While Verizon Wireless and Qualcomm are starting a new joint venture to provide machine-to-machine (M2) wireless communications and smart services to a wide range of markets including utilities, the Federal Communications Commissions (FCC) has hired an energy and environmental director to look at how the U.S. broadband/communications infrastructure and policies can support the nation’s energy and environmental goals.
These are just a couple of the recent developments in the world of smart grids.
The FCC has recently hired former venture capitalist Nick Sinai of Polaris Ventures as its energy and environmental director to create a National Broadband Task Force to evaluate the nation’s broadband/communications infrastructure and how it will enhance the smart grid, reports Fierce Telecom.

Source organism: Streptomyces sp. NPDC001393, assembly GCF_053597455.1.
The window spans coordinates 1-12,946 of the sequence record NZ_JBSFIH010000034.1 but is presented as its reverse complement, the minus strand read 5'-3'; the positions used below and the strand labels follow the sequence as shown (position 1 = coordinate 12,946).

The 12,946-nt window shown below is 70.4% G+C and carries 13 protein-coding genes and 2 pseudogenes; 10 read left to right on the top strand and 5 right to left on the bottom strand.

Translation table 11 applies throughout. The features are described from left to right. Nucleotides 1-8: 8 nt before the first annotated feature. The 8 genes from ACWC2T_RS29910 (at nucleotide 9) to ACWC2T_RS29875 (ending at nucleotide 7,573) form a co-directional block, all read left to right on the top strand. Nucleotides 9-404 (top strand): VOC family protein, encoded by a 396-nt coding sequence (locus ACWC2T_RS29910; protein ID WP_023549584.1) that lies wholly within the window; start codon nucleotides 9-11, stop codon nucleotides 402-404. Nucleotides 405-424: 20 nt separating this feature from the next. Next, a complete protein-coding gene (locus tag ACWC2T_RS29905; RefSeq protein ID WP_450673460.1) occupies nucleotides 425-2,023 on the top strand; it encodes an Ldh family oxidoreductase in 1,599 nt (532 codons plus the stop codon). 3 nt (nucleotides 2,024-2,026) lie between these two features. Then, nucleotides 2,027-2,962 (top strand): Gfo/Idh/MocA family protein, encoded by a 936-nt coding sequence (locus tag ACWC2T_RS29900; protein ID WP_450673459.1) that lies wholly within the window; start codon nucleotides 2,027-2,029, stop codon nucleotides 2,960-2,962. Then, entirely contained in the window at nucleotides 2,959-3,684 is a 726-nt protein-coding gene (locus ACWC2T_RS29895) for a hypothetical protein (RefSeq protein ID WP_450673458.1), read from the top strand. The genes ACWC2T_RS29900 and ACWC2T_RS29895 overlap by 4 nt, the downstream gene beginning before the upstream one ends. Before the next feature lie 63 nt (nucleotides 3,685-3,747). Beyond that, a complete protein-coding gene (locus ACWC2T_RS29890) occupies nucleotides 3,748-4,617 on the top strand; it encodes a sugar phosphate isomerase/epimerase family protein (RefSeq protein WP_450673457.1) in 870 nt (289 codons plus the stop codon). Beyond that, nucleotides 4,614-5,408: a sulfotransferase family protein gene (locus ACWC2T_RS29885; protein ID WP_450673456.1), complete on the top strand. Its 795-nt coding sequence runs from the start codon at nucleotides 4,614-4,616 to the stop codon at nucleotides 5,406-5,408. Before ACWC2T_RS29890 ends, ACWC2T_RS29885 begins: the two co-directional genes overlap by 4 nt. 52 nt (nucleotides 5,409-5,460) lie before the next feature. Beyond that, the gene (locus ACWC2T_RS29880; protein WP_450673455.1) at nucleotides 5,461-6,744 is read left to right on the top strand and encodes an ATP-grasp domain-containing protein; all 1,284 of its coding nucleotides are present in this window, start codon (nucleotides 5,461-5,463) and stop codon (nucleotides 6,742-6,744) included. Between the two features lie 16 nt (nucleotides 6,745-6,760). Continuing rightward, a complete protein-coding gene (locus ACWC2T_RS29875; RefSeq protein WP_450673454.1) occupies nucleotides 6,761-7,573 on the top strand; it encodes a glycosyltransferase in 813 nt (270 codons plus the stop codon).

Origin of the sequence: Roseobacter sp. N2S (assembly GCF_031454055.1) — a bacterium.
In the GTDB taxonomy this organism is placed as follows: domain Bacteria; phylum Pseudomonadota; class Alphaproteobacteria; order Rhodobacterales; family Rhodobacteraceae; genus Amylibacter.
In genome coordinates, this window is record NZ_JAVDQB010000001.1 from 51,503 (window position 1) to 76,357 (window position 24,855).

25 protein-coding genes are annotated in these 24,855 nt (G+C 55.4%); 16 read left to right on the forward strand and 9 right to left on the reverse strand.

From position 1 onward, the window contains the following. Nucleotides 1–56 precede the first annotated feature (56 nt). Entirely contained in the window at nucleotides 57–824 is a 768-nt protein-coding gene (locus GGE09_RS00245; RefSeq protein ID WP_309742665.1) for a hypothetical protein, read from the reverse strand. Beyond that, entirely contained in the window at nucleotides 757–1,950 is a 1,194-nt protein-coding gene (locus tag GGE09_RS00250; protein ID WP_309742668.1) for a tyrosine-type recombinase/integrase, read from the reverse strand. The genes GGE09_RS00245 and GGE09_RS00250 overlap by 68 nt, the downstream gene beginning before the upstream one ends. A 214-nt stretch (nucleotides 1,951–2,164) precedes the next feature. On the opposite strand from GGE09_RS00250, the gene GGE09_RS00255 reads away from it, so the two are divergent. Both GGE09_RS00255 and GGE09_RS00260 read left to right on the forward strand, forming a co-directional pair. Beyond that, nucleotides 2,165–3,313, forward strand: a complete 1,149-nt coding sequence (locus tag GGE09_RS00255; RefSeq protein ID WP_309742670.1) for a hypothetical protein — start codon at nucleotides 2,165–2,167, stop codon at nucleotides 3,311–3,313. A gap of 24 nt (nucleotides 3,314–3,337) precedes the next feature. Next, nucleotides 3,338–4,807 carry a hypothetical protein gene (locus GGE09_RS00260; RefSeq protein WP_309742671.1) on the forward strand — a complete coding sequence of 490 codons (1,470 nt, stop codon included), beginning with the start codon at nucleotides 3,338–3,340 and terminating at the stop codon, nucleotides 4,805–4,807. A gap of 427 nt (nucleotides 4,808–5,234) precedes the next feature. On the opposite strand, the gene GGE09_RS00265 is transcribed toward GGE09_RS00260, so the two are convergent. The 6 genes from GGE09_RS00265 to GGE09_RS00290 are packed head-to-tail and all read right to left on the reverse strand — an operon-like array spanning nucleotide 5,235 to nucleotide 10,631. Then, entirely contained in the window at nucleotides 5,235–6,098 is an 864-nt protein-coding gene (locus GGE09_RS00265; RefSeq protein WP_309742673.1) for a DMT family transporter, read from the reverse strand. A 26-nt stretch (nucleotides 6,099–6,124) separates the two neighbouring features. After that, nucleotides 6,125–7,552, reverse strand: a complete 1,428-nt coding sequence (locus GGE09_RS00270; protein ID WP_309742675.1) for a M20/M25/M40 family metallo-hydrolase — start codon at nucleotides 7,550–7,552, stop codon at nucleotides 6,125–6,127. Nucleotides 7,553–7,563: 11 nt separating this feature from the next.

The biggest proponents for the smart grid are the National Institute for Standards and Technology (NIST) and the IEEE , which jointly developed the Smart Grid Interoperability Standards Project P2030.
The FCC will develop rules and regulations for utility companies leveraging wireless spectrum and broadband access technologies, reports Fierce Telecom.
The Verizon Wireless and Qualcomm joint venture, yet to be named, will focus on smart services enabled by M2M capabilities. As an example, smart grid technology enables utilities to wirelessly connect to their grid assets such as circuit breakers, transformers and other sub-station equipment, allowing them to develop more interactive utility networks. Analysts peg the M2M market at more than 85 million connections globally by 2012, according to the companies.